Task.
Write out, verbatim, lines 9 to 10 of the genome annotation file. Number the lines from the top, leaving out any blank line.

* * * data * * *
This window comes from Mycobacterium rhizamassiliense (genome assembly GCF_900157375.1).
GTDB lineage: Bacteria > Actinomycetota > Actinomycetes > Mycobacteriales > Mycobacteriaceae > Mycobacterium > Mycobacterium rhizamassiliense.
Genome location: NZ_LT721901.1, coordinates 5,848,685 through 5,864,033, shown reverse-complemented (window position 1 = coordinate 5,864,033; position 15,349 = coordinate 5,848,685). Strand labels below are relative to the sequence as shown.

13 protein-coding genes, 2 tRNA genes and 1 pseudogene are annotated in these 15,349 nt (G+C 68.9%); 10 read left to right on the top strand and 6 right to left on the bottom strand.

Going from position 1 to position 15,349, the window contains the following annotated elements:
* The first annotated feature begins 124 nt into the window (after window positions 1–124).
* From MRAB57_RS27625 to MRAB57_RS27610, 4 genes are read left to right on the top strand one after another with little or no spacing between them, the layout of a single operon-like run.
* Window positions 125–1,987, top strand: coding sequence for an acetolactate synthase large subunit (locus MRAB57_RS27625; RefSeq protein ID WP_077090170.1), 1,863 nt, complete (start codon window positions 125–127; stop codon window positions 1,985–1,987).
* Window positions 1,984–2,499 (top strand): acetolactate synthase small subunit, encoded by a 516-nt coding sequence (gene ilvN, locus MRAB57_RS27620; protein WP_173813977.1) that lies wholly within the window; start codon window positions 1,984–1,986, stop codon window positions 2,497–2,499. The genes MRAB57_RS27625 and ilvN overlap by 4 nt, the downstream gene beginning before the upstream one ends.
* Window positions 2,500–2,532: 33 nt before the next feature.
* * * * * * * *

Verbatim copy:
* Window positions 1,984–2,499 (top strand): acetolactate synthase small subunit, encoded by a 516-nt coding sequence (gene ilvN, locus MRAB57_RS27620; protein WP_173813977.1) that lies wholly within the window; start codon window positions 1,984–1,986, stop codon window positions 2,497–2,499. The genes MRAB57_RS27625 and ilvN overlap by 4 nt, the downstream gene beginning before the upstream one ends.
* Window positions 2,500–2,532: 33 nt before the next feature.